Of course, the idea of an unmediated internet is its own special kind of nightmare. Unmonitored trolling can lead users to dark places, where dangerous behaviors are normalized and encouraged. Such was the case with William Melchert-Dinkel, a Minnesota nurse and digital suicide provocateur who would scout at-risk people in pro-suicide forums and advise them on how to kill themselves; he was convicted of “assisting” a suicide in 2014. And there’s no doubt visiting suicide forums can indeed have harmful effects. A study published last year in the Australian and New Zealand Journal of Psychology found that people who engage with suicidal content on the internet have—no surprise here—more suicidal thoughts.

Nonetheless, studies and anecdotal evidence also show that vulnerable communities benefit from having spaces to disclose their most sinister thoughts, provided those spaces are managed properly. Research from Harvard shows that young people whodiscuss suicidal ideas in a safe, nonjudgmental environment are often deterred from doing themselves harm. Many forums have moderators trained in crisis management, like Eating Disorders Anonymous or the subreddit r/SuicideWatch. Moderators can also be former patients who bring a first-person perspective that even the most well-qualified mental health expert lacks.

Chancellor and De Choudhury think active moderation might be an effective alternative to bans. Instagram has an “Explore” tab that suggests photos based on posts users have liked or posts that are liked by a large number of people in the community. If a user is engaging with a lot of pro-ED photos, it’s likely those will continue to pop up. “It would be beneficial to manage what comes up for users who are at-risk and direct them toward content that is more body-positive,” said Chancellor. Same for when users search certain hashtags. “It could be a pop-up with information on how to find help, or a link to uplifting photos,” she adds.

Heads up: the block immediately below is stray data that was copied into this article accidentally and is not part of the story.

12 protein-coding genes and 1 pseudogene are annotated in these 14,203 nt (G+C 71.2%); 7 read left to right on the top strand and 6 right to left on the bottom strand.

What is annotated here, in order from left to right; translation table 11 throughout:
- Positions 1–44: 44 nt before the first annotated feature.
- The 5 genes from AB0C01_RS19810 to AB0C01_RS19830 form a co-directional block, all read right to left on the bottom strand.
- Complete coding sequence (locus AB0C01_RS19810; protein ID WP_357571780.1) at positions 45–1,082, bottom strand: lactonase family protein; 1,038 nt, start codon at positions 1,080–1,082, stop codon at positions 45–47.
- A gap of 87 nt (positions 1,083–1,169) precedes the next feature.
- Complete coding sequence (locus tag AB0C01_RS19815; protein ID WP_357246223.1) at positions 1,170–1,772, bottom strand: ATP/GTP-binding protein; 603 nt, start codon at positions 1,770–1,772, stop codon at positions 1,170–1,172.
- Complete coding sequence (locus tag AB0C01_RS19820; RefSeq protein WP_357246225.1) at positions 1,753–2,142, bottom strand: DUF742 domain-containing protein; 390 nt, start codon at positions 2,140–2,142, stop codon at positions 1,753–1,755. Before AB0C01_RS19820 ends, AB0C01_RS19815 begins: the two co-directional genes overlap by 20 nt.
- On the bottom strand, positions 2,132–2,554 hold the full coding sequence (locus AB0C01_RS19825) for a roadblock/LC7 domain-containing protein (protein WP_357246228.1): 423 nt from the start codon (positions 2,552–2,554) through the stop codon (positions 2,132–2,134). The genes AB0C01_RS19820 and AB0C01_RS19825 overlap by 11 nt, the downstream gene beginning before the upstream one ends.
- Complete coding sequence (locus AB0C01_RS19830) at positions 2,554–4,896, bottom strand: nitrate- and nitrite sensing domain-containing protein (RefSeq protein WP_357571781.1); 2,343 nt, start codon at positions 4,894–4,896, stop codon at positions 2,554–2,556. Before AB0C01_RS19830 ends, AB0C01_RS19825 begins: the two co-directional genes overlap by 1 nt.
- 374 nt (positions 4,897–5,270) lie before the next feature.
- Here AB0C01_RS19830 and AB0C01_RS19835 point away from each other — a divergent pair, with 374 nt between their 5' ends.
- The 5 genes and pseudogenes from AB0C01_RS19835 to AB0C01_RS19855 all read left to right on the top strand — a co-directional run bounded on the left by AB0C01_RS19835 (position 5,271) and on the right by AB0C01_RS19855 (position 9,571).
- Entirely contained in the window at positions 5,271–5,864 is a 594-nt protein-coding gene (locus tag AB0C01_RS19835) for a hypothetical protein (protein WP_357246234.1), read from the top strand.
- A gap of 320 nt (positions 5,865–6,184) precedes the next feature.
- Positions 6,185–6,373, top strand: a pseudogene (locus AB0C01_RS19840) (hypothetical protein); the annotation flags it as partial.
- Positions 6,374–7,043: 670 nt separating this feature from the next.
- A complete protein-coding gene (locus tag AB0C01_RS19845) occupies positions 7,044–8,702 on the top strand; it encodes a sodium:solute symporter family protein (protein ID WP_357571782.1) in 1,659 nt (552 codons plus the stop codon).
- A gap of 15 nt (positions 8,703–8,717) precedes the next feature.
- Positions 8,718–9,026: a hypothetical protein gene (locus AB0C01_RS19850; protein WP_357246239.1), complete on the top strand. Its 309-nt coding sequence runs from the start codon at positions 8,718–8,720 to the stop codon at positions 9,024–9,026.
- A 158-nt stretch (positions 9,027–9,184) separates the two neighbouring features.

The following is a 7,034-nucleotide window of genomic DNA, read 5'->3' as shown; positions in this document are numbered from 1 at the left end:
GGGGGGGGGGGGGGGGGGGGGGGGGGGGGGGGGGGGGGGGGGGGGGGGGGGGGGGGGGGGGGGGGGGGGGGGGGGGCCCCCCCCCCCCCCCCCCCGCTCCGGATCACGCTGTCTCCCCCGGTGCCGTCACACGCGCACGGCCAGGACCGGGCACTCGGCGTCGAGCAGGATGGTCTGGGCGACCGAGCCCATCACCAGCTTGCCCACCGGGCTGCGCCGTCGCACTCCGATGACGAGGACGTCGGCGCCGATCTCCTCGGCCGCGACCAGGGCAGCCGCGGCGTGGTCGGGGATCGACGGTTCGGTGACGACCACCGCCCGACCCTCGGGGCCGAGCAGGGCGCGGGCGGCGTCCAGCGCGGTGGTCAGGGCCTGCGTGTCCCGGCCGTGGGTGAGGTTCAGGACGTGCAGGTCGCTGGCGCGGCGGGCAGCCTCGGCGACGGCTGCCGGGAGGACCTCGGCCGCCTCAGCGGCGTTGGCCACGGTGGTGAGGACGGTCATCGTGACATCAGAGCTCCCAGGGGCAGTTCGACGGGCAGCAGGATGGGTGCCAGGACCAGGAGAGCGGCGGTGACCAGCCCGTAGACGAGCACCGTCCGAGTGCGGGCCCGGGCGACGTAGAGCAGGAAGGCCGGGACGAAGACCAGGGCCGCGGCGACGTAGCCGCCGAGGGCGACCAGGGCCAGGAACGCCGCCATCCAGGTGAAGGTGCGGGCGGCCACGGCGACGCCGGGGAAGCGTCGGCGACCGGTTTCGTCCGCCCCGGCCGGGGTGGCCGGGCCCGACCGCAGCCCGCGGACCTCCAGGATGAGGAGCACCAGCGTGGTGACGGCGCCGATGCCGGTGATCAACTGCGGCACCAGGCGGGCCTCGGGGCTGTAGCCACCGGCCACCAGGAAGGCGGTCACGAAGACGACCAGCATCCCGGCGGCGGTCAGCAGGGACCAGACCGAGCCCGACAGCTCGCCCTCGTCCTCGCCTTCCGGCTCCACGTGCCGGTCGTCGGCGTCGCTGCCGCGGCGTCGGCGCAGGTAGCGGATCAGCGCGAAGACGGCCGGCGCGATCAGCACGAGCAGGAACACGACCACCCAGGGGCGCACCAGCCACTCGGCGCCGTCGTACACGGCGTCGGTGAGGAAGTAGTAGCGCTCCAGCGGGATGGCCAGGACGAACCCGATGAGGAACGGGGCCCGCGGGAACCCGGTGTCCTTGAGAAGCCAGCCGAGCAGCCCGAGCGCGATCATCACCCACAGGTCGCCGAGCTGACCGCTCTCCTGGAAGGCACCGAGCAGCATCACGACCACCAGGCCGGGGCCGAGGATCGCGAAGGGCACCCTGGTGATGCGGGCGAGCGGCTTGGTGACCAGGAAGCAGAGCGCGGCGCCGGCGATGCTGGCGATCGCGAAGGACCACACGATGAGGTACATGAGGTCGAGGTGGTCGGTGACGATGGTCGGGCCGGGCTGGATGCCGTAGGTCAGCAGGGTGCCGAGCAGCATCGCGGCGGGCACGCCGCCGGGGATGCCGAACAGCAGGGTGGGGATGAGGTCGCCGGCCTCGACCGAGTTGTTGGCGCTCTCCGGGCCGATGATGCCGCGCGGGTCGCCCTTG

Search engines like Google and Yahoo are already doing something similar, with positive results so far. When a user searches the terms “suicide” or “how to kill myself,” the first result is a pop-up featuring a phone number and website to the National Suicide Prevention Lifeline. After Google implemented this change in 2010, the National Suicide Prevention Lifeline saw a 9 percent jump in calls.

An Instagram spokesperson told VICE that the platform is aware that making hashtags unsearchable is not the best practice, and has added a message to certain tags containing a warning about the content and links to resources. At press time, this appeared to be the case for non-banned terms like “thinspoooo,” while the originally banned “thinspo” and “thighgap” continue to be unsearchable.

For Instagram and other social-media platforms to offer resources instead of bans would require extensive monitoring and creative collaboration with experts on self-harm—extra effort that has nonetheless already been shown to be more effective than censorship. We need to “think about how we can promote recovery in a way that doesn’t push users away,” De Choudhury said, “and leads to a positive change in behavior.”